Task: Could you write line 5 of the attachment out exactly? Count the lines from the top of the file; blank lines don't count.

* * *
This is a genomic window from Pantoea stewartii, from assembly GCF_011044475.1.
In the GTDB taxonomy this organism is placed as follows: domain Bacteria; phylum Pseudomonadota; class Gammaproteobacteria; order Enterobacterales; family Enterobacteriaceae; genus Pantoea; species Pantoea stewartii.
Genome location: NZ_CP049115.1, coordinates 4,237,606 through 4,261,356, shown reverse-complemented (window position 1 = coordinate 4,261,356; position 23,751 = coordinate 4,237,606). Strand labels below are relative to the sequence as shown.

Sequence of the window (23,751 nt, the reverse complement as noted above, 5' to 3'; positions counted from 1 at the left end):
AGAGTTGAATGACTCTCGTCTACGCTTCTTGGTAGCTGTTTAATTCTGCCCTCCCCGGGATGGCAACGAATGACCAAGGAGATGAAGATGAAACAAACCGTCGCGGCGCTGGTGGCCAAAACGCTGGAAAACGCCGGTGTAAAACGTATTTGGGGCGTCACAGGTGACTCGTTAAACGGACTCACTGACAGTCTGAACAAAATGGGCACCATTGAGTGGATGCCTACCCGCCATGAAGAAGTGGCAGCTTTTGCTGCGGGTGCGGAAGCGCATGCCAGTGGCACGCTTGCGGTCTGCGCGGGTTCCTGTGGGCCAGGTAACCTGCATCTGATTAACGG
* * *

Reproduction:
AGAGTTGAATGACTCTCGTCTACGCTTCTTGGTAGCTGTTTAATTCTGCCCTCCCCGGGATGGCAACGAATGACCAAGGAGATGAAGATGAAACAAACCGTCGCGGCGCTGGTGGCCAAAACGCTGGAAAACGCCGGTGTAAAACGTATTTGGGGCGTCACAGGTGACTCGTTAAACGGACTCACTGACAGTCTGAACAAAATGGGCACCATTGAGTGGATGCCTACCCGCCATGAAGAAGTGGCAGCTTTTGCTGCGGGTGCGGAAGCGCATGCCAGTGGCACGCTTGCGGTCTGCGCGGGTTCCTGTGGGCCAGGTAACCTGCATCTGATTAACGG